Royalty free archive footages

hello people, this week I want to talk to you about royalty free data which I believe very essential for collective creating processes. Lots of artists around the world base their artworks to raw archives. It can be a foley sample for a sound designer, snare samples for a composer, a digital photography for an editorial designer or even some painters are known to base their paintings to previous photographs created by others. That was one of the first things our teacher told us during our graphic design education: “creativity comes from research and inspiration from seeing examples, sitting on a chair and thinking by yourself can’t get you far”. But of course there is a serious issue in this reach to other people’s work. It is the copyright in other words royalty issue. We can’t just go and take someone else’s videography for example and add a title then claims as ours. That’s why royalty free archives are created for. As long as we are not using them commercially(it can even change depends on the royalty status-you can even by them) we can base our works on the archives with being fair and doing enough contribution of course.

We know we have lots of websites for audio data-bases and we all are familiar withe stock photos, the one I want to mention is an archive for stock videos. Including amateur shootings of live performances, movie studio archives, Tv show data-bases, commercials from 70s; everything you can think of in a royalty free form. When I was doing my undergraduate, I took a class called “conceptual videography”. One of our projects was to create completely different context&meaning from raw videos by editing prelinger archives. It was very fun, I created a made up form of a birth documentary as if it was a supernatural event and ADR it.  I am really tempted to use the archives for the demonstration video of the “collectiveshare” project. I think an artwork doesn’t have to be created in a whole but can be made coherent with a patchwork approach, which is what I really imagine it will be in our collective works. Because all our meanings in a medium are so different, why restrain it rather than using?

here is the link: https://archive.org/

and a funny little piece of pre-linger archive video from 50’s:D

https://archive.org/details/AngryBoy1950

Case: xurban_collective

This week I want to talk about another collective art project, xurban _collective i just came across with. The project was founded in 2000 by two contemporary Turkish artists, Guven Incirlioglu and Hakan Topal as a transatlantic collaboration because one was in Izmir,Turkey the other was in New York. The project focused on contemporary issues in social, political and territorial conflicts such as military confinement, state violance, urban segregation and new global immigration patterns. Not only the project focused on comtemporary urban issues, in my interpretation by choosing an overseas collective method they made a reference to contemporary networking issues & invented ways of productivity in global&local matters, keeping the subjects contextual of course. Which might be my biggest challenge while trying to establish “collectiveshare”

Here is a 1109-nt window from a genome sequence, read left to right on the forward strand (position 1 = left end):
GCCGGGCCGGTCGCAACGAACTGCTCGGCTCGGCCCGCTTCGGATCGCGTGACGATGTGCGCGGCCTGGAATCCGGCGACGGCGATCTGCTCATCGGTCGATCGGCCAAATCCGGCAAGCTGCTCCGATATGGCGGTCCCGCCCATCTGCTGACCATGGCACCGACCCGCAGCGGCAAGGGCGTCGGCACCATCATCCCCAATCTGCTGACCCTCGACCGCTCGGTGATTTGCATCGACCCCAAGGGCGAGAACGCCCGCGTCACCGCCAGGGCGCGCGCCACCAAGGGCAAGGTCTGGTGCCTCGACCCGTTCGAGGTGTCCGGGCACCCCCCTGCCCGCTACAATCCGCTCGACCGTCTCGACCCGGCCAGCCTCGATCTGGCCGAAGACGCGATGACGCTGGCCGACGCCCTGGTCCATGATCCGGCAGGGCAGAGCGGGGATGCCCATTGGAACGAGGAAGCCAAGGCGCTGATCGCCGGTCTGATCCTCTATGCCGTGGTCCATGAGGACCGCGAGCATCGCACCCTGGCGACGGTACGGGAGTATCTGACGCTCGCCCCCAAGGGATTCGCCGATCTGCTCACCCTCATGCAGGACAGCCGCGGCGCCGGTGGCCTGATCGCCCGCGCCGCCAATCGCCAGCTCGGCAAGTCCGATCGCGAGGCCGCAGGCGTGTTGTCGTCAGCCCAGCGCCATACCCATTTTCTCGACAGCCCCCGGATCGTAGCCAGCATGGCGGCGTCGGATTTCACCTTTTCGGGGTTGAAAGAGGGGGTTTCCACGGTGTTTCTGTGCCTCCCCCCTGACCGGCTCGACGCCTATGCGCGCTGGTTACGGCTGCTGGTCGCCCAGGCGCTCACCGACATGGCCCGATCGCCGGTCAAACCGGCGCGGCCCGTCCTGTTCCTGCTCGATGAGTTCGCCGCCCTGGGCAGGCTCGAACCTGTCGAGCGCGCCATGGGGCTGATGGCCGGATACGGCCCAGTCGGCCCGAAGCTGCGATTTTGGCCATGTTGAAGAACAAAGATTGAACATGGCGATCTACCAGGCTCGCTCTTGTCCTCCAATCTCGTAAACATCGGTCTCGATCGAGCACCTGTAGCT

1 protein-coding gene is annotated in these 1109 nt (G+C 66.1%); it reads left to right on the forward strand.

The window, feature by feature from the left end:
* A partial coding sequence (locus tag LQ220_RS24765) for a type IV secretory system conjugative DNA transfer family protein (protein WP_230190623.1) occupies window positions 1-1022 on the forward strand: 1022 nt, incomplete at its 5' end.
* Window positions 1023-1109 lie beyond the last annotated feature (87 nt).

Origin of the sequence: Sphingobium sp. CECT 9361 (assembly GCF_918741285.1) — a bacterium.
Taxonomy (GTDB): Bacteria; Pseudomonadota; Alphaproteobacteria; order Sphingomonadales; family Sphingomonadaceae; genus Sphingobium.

And I was specifically interested after this line:

The terms collective and cooperative need to be clearly distinguished from “collaborations” of individuals who work together to realize a specific project, as in film or architectural production. In the same regard, a collective is not a “community”. The basis of any collectivity is actual participation to a variety of degrees, an activity is only possible when members are together and propelling things forward. This is different from any club membership or belonging to a hobby group or an artist utilizing (claiming to be a collaboration) other artists… Here our aim is not to mystify, or naively radicalize collectivity itself. We think that like any form of artistic production, the outcome of a collective has to be checked and critically engaged.“(www.urban.net,Retrived Nov6,2014)

The collective’s work was exhibited in several private exhibitions and Biennales. Such as the Venice Biennale, the Istanbul Biennial, PS1/MoMA (New York), Apexart (New York), Thyssen-Bornemisza Art Contemporary (Vienna), Kunst-Werke (Berlin), ZKM Center for Art and Media (Karlsruhe, Germany), Pratt Institute Manhattan Gallery (New York), and National Contemporary Art Museum (Athens). The works themselves, even though excessed to digital mediums, in the end found their physical forms in exhibitions.

It might be interesting to check the project out:

http://www.xurban.net/

References

Xurban_collective . (n.d.). Retrieved November 6, 2014.


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